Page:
On October, 17, 1989, NeXT announced that accelerator drives would be
shipping in new network user systems, with a ship date of Nov. 1. The
drives would also be available as a free upgrade for earlier systems if
you contacted NeXT. The accelerator drive is a 40MB Quantum 40s
ProDrive. The intent was to use the small disk as a cache in order to
address performance concerns caused by the Canon MO drive. These are
3.5" drives which were also used in many Apple systems. By initializing
the disk in disk builder with a drive name of "swapdisk," Nextstep 1.0a
and later will
automatically use the disk for the swap file. The OD only systems were
much more responsive with this configuration. The swap disk should be
SCSI ID 6.
The ProDrive series has multiple failure points. The most common is
commonly referred to as "Sticky Heads." Inside the drive there are
rubber bumpers which the drive arm rests on. Over time these have
broken down and literally become sticky enough the freeze the arm in
place. Firstly, as usual, the electrolytic capacitors should be
Whole kit may not be necessary, but they are verified to work.
1) Begin by removing the logic board. There are 6 screws (annotated
red) and 3 ribbon connectors to remove. Lift the board from the side
with the ROM chip first, then pull up and out.
2) Replace the three 10uF 25V capacitors.
Now it is necessary to remove the top case. You want to do this in a clean setting. Stray dust can kill the drive heads.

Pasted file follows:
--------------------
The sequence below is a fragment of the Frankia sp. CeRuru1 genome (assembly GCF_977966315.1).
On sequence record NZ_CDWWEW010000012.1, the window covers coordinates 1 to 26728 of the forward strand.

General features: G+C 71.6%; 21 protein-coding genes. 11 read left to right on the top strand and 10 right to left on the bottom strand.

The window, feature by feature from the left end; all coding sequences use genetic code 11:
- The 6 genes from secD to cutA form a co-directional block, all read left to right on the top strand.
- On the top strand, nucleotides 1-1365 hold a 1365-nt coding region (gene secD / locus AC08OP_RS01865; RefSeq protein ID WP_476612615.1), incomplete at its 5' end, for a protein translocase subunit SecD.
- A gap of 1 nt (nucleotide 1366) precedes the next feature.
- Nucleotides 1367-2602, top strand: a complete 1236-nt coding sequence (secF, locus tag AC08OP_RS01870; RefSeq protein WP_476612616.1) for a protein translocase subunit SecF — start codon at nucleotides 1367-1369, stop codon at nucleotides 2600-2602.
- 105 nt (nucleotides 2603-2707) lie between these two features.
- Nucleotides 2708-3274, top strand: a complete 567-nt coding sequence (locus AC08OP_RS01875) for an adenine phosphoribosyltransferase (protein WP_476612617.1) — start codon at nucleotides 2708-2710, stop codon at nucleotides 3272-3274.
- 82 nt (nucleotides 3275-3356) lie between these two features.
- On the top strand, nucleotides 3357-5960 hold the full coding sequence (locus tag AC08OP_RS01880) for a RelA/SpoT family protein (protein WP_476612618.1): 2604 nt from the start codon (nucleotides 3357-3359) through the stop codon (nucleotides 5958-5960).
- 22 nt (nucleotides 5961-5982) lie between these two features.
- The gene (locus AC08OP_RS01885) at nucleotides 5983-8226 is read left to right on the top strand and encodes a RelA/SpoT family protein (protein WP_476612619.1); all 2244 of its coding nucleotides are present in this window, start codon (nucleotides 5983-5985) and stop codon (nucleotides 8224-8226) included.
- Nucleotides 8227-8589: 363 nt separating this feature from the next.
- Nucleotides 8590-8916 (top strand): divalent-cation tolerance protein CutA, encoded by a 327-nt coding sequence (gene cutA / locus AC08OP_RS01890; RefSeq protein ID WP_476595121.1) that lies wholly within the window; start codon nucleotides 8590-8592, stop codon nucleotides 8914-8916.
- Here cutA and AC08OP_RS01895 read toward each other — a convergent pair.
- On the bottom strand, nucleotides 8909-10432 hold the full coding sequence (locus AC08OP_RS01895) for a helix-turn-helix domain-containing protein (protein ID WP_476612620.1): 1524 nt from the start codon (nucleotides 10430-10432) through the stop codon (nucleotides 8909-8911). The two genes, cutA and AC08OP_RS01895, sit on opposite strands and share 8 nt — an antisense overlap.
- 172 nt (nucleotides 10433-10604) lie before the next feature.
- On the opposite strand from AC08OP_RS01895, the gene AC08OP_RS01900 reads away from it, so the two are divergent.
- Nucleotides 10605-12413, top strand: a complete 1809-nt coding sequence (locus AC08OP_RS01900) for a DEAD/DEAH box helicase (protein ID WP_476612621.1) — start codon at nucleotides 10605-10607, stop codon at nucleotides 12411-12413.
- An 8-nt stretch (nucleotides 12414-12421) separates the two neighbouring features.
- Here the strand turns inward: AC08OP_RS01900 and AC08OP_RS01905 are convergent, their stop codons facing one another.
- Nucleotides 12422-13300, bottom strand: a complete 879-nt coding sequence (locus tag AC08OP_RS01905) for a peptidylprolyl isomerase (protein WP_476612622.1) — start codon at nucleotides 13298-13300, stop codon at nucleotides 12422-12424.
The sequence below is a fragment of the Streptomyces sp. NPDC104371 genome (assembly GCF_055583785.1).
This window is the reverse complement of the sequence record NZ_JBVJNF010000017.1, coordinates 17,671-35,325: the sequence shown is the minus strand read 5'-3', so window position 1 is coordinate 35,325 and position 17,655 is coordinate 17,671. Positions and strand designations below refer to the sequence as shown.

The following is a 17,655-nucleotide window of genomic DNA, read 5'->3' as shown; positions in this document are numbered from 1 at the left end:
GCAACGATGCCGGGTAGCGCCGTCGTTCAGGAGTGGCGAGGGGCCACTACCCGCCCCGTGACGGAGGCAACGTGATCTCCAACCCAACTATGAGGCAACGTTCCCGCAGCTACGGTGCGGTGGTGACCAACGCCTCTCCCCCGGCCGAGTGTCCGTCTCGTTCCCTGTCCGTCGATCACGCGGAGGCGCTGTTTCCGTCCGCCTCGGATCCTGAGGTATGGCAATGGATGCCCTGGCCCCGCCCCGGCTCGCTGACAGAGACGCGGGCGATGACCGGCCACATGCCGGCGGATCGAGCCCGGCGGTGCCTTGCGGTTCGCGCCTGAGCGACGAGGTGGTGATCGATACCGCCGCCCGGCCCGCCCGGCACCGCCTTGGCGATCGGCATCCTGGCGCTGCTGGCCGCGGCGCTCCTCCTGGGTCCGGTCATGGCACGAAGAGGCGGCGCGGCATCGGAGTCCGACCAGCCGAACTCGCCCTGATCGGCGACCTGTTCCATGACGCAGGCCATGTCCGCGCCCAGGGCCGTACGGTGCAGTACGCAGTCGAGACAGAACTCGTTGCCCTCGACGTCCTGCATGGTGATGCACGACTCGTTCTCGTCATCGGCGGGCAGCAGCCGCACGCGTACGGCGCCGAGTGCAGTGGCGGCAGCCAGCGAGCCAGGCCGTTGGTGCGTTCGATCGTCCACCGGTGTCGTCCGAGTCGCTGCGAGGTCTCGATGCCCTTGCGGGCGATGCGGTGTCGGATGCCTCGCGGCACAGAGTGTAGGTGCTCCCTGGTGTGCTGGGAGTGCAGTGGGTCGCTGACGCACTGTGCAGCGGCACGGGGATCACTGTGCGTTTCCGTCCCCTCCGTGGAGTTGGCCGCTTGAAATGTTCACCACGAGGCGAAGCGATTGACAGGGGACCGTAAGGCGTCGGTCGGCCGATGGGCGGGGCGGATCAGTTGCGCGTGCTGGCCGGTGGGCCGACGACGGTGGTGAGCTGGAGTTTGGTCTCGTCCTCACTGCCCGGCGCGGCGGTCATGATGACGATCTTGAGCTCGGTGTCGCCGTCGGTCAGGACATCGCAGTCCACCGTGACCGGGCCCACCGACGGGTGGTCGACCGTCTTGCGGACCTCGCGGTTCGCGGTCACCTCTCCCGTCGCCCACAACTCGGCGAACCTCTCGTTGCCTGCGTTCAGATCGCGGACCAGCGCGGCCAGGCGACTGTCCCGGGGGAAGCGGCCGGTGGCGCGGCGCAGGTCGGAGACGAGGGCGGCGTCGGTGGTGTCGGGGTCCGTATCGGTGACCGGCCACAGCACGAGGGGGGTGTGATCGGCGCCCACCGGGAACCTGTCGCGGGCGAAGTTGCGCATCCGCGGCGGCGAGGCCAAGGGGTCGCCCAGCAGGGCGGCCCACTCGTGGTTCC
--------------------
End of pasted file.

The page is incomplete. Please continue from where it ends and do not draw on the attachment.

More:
1) Remove the screws around the edges (annotated red)
2) Break the warranty seal and remove the bolt (annotated green). Do not try to unscrew the screw in the center.
The top lid will now lift up and off exposing the drive platters. The rubber stoppers are at the base of the arm.
1) Remove the 3 screws (annotated red) holding the cover from the arm magnets. Lift up to removed the first rubber bumper.
2) Cut away the existing rubber. Replace the rubber stopper with a
stack of three o-rings from the kit. (007, 008, 007) The larger o-ring
is used in the middle to provide extra overall width to the stack while
the smaller o-rings keep the stack snuggly in place.
3) Now perform the same procedure on the other rubber bumper. This one
is a little harder to reach. Perform the procedure in place and don't
try to remove the brass peg.
Now reassemble the drive in reverse.
Note that the top lid of the drive above is from an HP. I used the
platter section of a Quantum 40AT (IDE) drive with a logic board from
the 40S. The drive mechanism is compatible.